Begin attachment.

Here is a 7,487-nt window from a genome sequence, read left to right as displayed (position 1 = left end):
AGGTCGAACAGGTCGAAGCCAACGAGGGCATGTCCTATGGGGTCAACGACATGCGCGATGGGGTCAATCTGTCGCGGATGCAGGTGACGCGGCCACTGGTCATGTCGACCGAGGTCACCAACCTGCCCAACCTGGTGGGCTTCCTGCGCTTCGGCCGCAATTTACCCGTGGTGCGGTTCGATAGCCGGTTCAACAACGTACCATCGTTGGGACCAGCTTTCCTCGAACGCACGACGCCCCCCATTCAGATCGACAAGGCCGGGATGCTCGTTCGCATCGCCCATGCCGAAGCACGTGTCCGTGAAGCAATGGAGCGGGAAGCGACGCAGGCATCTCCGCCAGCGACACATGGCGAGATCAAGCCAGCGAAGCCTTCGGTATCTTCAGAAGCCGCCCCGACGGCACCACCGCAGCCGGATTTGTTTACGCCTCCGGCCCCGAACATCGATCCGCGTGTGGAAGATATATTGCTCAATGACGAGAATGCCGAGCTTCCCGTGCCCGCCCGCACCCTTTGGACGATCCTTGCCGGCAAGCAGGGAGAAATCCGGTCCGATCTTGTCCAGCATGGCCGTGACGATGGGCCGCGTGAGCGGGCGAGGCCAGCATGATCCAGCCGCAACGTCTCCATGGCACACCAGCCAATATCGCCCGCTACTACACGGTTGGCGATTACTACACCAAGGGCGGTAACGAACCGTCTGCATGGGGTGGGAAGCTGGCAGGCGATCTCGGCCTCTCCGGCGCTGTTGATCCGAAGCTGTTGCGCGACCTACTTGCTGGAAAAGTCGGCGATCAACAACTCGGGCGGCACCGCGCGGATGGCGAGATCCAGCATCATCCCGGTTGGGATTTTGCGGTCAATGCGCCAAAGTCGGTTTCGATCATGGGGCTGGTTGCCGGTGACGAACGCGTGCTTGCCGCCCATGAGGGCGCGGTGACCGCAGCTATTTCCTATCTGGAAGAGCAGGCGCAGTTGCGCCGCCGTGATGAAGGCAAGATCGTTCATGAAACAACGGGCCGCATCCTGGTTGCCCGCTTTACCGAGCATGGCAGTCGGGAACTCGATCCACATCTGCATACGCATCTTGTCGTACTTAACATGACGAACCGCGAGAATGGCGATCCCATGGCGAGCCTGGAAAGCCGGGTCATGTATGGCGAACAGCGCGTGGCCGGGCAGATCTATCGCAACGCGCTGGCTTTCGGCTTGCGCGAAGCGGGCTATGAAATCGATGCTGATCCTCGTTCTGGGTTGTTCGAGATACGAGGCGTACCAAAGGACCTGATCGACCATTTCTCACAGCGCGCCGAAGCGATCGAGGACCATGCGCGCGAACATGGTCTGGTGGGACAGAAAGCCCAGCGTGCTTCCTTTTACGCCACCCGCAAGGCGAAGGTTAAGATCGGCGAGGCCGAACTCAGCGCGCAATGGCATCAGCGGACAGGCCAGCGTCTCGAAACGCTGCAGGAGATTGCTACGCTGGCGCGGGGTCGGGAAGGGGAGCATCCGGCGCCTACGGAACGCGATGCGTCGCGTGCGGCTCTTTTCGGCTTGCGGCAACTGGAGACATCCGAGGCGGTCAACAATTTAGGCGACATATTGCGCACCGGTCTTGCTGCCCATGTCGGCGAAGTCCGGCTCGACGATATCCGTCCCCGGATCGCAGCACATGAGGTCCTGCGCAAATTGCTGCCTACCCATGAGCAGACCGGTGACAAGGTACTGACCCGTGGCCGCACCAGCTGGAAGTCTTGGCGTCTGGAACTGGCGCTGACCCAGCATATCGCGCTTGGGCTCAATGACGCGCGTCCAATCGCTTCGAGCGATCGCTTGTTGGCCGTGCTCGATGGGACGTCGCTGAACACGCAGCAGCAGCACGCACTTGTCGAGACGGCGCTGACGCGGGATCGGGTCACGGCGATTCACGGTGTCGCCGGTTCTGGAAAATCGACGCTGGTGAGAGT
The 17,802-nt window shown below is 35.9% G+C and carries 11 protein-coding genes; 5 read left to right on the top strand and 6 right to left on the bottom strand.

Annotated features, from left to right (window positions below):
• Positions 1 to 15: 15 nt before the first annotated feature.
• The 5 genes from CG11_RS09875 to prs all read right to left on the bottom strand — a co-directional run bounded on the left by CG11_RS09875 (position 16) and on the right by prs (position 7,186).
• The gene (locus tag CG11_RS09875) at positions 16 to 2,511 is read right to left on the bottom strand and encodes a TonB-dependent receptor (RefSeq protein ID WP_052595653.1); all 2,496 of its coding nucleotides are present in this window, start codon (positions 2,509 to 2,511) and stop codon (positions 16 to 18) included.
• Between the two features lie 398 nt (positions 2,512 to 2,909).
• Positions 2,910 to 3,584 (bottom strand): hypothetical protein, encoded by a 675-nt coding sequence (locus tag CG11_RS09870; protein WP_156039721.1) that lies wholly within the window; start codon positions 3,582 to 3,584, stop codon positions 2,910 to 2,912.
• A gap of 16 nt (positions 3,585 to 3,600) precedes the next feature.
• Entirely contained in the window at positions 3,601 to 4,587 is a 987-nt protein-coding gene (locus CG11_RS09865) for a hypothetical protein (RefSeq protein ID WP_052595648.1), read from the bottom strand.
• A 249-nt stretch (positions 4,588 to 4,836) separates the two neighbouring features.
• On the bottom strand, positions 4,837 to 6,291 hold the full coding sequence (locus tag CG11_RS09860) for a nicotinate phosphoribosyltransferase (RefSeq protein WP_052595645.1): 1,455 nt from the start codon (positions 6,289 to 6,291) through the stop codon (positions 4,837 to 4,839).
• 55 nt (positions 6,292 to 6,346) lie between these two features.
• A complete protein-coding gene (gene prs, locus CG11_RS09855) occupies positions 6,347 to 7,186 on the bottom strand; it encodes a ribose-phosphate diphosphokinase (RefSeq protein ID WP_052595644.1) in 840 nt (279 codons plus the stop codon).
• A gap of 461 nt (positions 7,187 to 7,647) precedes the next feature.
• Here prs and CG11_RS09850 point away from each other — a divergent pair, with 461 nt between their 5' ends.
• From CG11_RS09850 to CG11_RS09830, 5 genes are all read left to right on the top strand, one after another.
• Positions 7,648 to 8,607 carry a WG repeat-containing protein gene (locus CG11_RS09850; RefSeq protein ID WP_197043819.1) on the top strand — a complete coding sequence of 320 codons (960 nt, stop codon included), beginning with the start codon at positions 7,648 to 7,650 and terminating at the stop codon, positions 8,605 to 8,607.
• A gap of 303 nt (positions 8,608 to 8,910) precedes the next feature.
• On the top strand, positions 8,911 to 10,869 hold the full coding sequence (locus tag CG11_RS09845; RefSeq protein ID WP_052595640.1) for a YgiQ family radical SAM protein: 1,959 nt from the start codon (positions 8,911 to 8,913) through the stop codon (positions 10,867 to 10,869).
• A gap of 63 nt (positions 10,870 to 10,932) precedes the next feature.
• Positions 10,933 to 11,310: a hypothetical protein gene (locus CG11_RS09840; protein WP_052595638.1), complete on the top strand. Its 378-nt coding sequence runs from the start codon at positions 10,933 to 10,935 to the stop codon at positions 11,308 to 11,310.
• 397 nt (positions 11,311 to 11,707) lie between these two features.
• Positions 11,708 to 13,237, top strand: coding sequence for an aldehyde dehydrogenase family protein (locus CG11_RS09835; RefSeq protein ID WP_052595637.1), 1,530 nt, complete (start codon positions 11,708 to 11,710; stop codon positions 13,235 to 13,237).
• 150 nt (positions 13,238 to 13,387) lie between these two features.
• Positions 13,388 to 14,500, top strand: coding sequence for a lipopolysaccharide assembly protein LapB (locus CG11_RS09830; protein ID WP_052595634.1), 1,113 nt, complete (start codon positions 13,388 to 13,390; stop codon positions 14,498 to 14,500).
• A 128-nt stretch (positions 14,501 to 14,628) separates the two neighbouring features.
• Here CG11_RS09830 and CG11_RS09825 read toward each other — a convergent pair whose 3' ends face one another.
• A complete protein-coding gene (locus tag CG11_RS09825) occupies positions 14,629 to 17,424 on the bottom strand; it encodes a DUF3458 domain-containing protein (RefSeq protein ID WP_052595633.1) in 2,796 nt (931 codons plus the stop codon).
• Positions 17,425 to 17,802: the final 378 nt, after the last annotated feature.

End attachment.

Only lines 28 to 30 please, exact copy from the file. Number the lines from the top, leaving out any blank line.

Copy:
• A 128-nt stretch (positions 14,501 to 14,628) separates the two neighbouring features.
• Here CG11_RS09830 and CG11_RS09825 read toward each other — a convergent pair whose 3' ends face one another.
• A complete protein-coding gene (locus tag CG11_RS09825) occupies positions 14,629 to 17,424 on the bottom strand; it encodes a DUF3458 domain-containing protein (RefSeq protein ID WP_052595633.1) in 2,796 nt (931 codons plus the stop codon).